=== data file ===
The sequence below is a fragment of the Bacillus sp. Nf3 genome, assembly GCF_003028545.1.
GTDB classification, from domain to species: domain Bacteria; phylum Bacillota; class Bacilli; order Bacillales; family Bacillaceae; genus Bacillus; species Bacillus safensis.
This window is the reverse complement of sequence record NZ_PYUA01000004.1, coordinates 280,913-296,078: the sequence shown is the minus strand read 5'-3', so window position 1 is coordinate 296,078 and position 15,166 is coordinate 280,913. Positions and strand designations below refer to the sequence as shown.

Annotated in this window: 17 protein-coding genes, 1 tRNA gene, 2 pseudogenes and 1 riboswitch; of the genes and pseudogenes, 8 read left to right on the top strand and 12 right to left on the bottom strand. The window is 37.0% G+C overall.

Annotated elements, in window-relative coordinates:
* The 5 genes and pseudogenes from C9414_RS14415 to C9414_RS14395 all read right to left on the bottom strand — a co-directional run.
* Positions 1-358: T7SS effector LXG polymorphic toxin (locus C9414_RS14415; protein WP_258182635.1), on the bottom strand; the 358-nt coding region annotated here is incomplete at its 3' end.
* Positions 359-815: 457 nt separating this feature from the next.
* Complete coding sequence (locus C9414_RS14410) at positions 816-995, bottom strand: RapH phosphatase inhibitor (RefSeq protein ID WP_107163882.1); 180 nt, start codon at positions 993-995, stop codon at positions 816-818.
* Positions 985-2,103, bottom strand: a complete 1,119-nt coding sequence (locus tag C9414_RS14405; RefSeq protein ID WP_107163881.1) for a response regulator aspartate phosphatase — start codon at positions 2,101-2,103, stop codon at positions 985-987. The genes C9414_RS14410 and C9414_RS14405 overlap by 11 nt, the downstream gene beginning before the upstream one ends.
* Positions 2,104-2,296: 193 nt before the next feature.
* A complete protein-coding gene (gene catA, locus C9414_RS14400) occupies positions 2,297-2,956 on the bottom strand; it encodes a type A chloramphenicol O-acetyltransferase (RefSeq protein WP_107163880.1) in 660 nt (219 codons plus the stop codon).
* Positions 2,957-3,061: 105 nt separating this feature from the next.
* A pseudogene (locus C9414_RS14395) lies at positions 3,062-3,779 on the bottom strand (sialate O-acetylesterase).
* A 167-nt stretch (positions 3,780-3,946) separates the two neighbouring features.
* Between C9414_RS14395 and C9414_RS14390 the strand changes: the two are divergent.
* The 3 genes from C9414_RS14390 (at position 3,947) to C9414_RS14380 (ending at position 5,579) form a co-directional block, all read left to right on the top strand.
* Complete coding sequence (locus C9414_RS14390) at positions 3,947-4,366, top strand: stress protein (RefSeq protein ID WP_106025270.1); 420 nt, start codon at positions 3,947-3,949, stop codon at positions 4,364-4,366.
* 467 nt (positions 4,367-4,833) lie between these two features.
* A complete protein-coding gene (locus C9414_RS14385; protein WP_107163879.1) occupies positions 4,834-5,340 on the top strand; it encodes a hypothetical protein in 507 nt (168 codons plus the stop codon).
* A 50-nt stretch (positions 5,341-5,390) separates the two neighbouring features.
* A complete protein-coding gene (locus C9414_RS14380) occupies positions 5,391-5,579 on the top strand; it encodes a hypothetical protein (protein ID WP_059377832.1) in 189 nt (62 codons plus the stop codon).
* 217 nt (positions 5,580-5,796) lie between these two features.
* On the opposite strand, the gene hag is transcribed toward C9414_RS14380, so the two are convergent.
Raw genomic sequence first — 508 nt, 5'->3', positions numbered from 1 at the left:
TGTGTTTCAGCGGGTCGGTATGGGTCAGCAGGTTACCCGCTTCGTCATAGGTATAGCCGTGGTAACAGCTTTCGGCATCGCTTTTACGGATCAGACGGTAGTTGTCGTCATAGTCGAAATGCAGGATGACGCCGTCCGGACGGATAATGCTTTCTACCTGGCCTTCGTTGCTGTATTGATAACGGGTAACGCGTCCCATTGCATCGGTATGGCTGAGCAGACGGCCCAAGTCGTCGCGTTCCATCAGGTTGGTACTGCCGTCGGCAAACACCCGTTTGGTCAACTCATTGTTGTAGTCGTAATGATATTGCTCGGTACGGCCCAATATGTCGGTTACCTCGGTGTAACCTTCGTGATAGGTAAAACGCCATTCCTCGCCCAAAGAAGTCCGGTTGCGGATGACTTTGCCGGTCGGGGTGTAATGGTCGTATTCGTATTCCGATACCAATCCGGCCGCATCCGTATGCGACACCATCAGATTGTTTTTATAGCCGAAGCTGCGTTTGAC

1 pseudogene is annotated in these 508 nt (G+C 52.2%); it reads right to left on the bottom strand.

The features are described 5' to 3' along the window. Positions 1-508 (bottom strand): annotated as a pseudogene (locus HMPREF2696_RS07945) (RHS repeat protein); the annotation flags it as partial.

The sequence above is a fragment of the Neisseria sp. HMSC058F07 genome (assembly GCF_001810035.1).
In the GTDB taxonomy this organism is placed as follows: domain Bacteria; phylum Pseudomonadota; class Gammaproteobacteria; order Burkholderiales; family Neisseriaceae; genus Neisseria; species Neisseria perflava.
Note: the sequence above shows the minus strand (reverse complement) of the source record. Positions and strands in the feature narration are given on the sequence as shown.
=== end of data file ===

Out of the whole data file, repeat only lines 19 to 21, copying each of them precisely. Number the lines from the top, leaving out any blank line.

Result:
* 467 nt (positions 4,367-4,833) lie between these two features.
* A complete protein-coding gene (locus C9414_RS14385; protein WP_107163879.1) occupies positions 4,834-5,340 on the top strand; it encodes a hypothetical protein in 507 nt (168 codons plus the stop codon).
* A 50-nt stretch (positions 5,341-5,390) separates the two neighbouring features.